In vitro cytotoxicity of PAH-cit–BNNS complexes

The cytotoxicity of PAH-cit–BNNS complexes was investigated to examine their biocompatibility. Cell proliferation was assessed by CCK-8 assay. HEK 293, HeLa, and MCF-7 cells were incubated with BNNS and PAH-cit–BNNS with a concentration range of 0–100 μg/mL for 24 h. The viability of cells treated with PBS was assumed to be 100%. As shown in Figure 4, no obvious cytotoxic effects were observed. This result clearly indicated that the synthesized PAH-cit–BNNS complexes were biocompatible and suitable for use as carriers.

Figure 4 In vitro cytotoxicity assay. Relative cell viability of HEK 293, HeLa, and MCF-7 cells incubated with increasing concentrations of BNNS or PAH-cit–BNNS complexes measured by CCK-8 assay. Data are presented as mean ± SD (n=5).
Abbreviations: BNNS, boron nitride nanospheres; CCK-8, Cell Counting Kit-8; PAH-cit, poly(allylamine hydrochlorid)-citraconic anhydride.

DOX loading and in vitro release

The loading capacity of vehicles is a crucial parameter to evaluate the therapeutic efficacy of DDSs. The loading of DOX on PAH-cit–BNNS complexes was investigated by UV–vis spectra (Figure 5A). Fluorescence intensity of DOX decreased after incubation with PAH-cit–BNNS complexes in HEPES buffer, indicating the loading of DOX onto PAH-cit–BNNS complexes. The DOX loading capacity of BNNS and PAH-cit–BNNS complexes was calculated to be 6.9 and 72.6 μg per 1 mg of carriers, respectively (Figure 5B). The significantly increased DOX loading of PAH-cit–BNNS complexes was mainly due to their highly negative surface charge, which enhanced electrostatic attractions with positively charged DOX. Moreover, the effect of pH on DOX loading was investigated. As illustrated in Figure 5C, the loading of DOX on the PAH-cit–BNNS complexes increased with increasing pH values. At acidic pH condition, the surface charge of PAH-cit–BNNS complexes became positive, which limited the loading of positively charged DOX. On the other hand, at alkaline pH conditions, the deprotonation of −NH2 groups increased the hydrophobicity of DOX, which further improved the interactions between DOX and negatively charged PAH-cit–BNNS complexes. To investigate the in vitro DOX release, DOX@PAH-cit–BNNS complexes were dispersed in PBS at different pH values. The release of DOX from the DOX@PAH-cit–BNNS complexes was pH-responsive. As shown in Figure 5D, DOX was released slowly from DOX@PAH-cit–BNNS at neutral conditions. Only about 26.5% of DOX was released until 60 h. The amount of DOX released at pH 6.5 was slightly higher than that at pH 7.4. However, when the pH decreased to 5.0, the release efficiency of DOX was enhanced evidently. Up to 89% of total DOX was released from these complexes until the end of the assay. The increased drug release from DOX@PAH-cit–BNNS complexes under acidic condition was mainly associated with the change of electrostatic interactions between PAH-cit–BNNS and DOX. Meanwhile, the enhanced solubility of DOX at acidic condition facilitated its release from the complexes. This result demonstrated that, at lower pH, the anionic PAH-cit gradually converted into cationic PAH, and the loaded DOX could be effectively released from DOX@PAH-cit–BNNS via electrostatic repulsion.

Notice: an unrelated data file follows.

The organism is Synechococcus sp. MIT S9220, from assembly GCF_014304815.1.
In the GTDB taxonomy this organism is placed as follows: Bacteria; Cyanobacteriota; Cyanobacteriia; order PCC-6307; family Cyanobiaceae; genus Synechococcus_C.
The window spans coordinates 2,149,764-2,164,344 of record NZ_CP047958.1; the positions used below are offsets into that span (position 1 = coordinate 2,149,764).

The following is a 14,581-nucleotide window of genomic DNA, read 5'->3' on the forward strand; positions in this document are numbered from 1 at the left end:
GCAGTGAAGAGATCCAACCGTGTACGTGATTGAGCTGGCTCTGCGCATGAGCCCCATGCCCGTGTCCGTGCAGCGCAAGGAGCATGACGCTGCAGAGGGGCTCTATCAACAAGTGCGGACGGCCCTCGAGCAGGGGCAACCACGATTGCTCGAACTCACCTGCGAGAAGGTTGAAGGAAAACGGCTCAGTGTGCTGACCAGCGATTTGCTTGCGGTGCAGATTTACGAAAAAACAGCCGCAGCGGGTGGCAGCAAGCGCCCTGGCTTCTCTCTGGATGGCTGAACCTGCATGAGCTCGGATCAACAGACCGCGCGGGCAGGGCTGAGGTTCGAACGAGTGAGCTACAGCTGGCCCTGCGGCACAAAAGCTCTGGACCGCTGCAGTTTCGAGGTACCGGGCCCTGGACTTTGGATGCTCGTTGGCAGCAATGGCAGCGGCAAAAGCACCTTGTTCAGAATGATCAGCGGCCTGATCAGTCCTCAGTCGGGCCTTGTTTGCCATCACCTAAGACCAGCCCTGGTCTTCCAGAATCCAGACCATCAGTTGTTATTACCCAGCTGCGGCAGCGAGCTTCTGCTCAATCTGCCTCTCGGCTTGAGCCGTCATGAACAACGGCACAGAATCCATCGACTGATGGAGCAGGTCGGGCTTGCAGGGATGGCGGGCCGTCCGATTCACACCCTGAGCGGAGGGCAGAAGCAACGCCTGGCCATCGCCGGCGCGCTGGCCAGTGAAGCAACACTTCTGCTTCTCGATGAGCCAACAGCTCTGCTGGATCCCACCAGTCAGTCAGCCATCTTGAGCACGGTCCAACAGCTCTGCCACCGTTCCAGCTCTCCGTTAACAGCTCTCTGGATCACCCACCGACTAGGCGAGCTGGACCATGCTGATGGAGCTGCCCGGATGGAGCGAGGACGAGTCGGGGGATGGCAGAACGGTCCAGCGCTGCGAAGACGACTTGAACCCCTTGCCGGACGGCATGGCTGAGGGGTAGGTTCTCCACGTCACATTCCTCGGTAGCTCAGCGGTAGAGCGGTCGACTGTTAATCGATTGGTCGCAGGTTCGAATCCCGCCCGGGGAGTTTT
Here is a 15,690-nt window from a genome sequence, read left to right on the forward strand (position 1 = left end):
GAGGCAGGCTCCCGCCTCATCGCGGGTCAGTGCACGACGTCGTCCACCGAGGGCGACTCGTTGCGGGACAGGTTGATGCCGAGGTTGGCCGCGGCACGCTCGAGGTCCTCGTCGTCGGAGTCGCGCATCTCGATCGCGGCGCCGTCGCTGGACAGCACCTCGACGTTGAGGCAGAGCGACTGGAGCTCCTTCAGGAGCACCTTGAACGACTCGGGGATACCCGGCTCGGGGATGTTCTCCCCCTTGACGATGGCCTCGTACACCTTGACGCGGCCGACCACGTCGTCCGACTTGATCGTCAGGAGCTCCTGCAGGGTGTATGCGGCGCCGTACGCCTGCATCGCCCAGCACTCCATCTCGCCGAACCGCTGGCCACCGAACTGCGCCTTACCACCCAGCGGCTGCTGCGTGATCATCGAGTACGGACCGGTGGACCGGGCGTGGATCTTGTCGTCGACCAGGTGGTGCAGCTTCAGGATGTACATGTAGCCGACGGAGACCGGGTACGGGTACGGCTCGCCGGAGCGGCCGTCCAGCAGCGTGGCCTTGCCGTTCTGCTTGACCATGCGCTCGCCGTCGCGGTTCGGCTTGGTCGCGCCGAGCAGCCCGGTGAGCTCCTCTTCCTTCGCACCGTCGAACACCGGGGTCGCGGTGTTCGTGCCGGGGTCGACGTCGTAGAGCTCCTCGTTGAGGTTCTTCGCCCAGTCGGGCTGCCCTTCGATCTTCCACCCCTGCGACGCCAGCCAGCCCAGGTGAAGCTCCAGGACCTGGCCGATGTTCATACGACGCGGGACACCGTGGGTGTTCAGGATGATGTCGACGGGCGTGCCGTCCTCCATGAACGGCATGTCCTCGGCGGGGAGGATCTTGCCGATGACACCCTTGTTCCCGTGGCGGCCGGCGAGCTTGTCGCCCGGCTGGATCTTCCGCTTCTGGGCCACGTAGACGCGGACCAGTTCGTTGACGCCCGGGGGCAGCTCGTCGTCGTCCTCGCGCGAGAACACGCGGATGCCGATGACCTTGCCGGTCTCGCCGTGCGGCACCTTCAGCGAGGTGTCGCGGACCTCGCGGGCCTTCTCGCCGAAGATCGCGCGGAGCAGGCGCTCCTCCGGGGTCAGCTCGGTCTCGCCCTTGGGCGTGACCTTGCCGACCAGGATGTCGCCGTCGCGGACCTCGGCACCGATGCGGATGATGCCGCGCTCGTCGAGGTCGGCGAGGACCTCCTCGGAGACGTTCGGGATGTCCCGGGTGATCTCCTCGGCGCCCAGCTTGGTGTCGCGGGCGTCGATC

Figure 5 Loading and releasing of DOX. (A) UV–vis spectra of DOX before and after incubation with PAH-cit–BNNS complexes in HEPES buffer. (B) Loading capacity of DOX on BNNS and PAH-cit–BNNS complexes. (C) UV–vis spectra of DOX before and after loading on PAH-cit–BNNS complexes in PBS with different pH values. (D) DOX-release profiles of the DOX@PAH-cit–BNNS complexes at different pH values. Data were presented as mean ± SD (n=3).
Abbreviations: BNNS, boron nitride nanospheres; DOX, doxorubicin; PAH-cit, poly(allylamine hydrochlorid)-citraconic anhydride; PBS, phosphate-buffered saline; UV–vis, ultraviolet visible.

Intracellular uptake and drug-release behavior of DOX@PAH-cit–BNNS complexes

To investigate the cellular uptake efficiency of PAH-cit–BNNS complexes, HeLa cells were incubated with 100 μg/mL RhB@BNNS and RhB@PAH-cit–BNNS complexes for 4 h. As shown in Figure 6A, strong RhB fluorescence was observed in the cytoplasm of HeLa cells incubated with RhB@PAH-cit–BNNS. By contrast, only aggregated green fluorescent dots were seen in cells treated with RhB@BNNS. The mass of complexes internalized in HeLa cells were quantitatively determined by ICP-AES. Figure 6B shows that the internalization of RhB@PAH-cit–BNNS complexes (0.493 pg/cell) was nearly five times higher than that of RhB@BNNS complexes (0.082 pg/cell) in HeLa cells. Given the significantly improved dispersity by PAH-cit coating, cancer cells easily ingested RhB@PAH-cit–BNNS complexes than the highly aggregated RhB@BNNS complexes.

Figure 6 (A) CLSM images of HeLa cells after 4-h incubation with 50 μg/mL RhB@BNNS and RhB@PAH-cit–BNNS complexes; (B) Quantitative analysis of intracellular concentration of boron by ICP-AES technique; (C) CLSM images of the distribution of free DOX, DOX@PAH-cit, DOX@BNNS, and DOX@PAH-cit–BNNS complexes by HeLa cells after incubation for 0.5 and 4 h, respectively. Scale bars, 20 μm.
Abbreviations: B, Boron atoms; BNNS, boron nitride nanospheres; DOX, doxorubicin; ICP-AEs, inductively coupled plasma atomic emission spectroscopy; PAH-cit, poly(allylamine hydrochlorid)-citraconic anhydride; RhB, Rhodamine B.